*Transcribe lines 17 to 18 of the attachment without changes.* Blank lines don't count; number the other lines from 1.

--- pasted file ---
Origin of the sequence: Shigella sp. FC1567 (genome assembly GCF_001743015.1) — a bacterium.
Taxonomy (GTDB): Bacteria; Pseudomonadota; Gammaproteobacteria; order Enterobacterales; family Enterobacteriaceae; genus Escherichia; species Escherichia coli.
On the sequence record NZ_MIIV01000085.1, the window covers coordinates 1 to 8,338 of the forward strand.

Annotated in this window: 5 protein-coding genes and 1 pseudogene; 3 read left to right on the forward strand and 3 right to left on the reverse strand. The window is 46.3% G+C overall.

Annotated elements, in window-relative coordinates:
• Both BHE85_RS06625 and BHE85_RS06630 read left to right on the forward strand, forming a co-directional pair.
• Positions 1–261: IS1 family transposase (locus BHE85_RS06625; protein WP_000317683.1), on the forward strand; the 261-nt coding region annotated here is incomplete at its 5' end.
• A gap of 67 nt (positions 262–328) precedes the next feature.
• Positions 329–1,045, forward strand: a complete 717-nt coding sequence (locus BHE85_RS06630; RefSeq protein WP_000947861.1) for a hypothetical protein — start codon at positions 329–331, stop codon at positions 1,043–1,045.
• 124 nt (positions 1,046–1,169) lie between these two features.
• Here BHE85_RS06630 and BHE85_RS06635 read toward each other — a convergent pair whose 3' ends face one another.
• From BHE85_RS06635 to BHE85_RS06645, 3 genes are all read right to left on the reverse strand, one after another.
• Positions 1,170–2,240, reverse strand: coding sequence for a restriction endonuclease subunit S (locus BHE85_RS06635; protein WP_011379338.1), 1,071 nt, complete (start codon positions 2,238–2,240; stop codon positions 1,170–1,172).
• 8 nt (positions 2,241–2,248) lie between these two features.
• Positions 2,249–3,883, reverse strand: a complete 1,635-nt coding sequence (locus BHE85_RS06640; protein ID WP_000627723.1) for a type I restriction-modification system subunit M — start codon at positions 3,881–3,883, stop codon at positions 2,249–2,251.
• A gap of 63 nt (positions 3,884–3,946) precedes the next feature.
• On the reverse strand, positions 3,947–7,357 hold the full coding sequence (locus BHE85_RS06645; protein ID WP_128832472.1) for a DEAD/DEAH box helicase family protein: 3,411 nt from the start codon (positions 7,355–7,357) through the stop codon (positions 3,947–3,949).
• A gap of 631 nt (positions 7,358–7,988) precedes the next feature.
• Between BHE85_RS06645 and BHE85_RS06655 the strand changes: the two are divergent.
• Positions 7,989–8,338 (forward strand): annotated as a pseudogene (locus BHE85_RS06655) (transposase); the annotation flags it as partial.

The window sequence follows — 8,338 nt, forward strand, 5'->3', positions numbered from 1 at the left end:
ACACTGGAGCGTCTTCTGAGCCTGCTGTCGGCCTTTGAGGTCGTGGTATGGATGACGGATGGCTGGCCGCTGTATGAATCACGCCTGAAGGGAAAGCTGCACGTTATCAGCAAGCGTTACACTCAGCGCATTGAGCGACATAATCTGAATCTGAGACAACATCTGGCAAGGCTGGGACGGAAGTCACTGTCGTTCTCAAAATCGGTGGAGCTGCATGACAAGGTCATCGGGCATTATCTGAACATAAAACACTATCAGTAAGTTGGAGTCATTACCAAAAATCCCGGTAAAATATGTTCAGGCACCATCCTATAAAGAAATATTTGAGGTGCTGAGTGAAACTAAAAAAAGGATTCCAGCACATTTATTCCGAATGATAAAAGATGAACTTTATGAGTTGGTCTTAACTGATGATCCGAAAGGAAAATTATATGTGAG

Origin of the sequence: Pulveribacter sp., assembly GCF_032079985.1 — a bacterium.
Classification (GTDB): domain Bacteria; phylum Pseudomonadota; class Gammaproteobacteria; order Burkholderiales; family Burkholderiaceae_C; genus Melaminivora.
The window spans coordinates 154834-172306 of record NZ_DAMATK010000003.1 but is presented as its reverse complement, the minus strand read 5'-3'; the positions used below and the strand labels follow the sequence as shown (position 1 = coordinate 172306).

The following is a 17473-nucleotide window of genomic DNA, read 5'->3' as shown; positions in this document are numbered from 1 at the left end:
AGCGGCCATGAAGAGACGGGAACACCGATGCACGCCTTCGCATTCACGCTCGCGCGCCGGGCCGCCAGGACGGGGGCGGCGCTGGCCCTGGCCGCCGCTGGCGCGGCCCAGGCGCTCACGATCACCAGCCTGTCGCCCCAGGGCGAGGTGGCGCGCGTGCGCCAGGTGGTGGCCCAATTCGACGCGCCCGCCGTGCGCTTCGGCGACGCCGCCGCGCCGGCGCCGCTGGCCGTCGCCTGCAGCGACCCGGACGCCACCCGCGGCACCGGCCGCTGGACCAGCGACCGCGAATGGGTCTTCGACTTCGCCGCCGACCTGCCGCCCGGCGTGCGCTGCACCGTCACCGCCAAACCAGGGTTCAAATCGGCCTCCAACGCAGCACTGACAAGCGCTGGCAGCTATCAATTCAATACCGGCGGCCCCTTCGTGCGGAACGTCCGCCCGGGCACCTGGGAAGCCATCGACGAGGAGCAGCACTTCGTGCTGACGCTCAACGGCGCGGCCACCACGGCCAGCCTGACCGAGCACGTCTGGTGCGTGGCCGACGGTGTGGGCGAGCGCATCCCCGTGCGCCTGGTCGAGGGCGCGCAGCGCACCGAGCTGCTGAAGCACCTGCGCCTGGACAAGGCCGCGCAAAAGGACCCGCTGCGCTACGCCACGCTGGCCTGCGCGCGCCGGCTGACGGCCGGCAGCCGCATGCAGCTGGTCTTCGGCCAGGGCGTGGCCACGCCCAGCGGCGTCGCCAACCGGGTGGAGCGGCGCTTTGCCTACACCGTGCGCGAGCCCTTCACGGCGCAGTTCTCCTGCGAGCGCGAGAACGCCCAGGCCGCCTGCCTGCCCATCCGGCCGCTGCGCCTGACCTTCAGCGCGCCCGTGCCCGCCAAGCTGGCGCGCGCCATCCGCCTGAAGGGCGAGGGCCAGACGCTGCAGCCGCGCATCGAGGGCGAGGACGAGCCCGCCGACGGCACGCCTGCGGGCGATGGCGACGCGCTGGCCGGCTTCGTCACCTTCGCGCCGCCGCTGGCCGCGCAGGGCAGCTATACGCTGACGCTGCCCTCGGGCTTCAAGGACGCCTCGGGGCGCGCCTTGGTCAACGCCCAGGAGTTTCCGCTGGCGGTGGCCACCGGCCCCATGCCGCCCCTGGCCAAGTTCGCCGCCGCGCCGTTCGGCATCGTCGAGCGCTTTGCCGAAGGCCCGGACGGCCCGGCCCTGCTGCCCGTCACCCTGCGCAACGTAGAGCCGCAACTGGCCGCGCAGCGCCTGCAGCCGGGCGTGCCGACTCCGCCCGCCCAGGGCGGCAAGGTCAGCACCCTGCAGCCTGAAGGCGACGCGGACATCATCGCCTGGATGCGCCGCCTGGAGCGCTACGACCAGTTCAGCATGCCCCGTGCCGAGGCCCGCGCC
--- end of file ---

• On the reverse strand, positions 3,947–7,357 hold the full coding sequence (locus BHE85_RS06645; protein ID WP_128832472.1) for a DEAD/DEAH box helicase family protein: 3,411 nt from the start codon (positions 7,355–7,357) through the stop codon (positions 3,947–3,949).
• A gap of 631 nt (positions 7,358–7,988) precedes the next feature.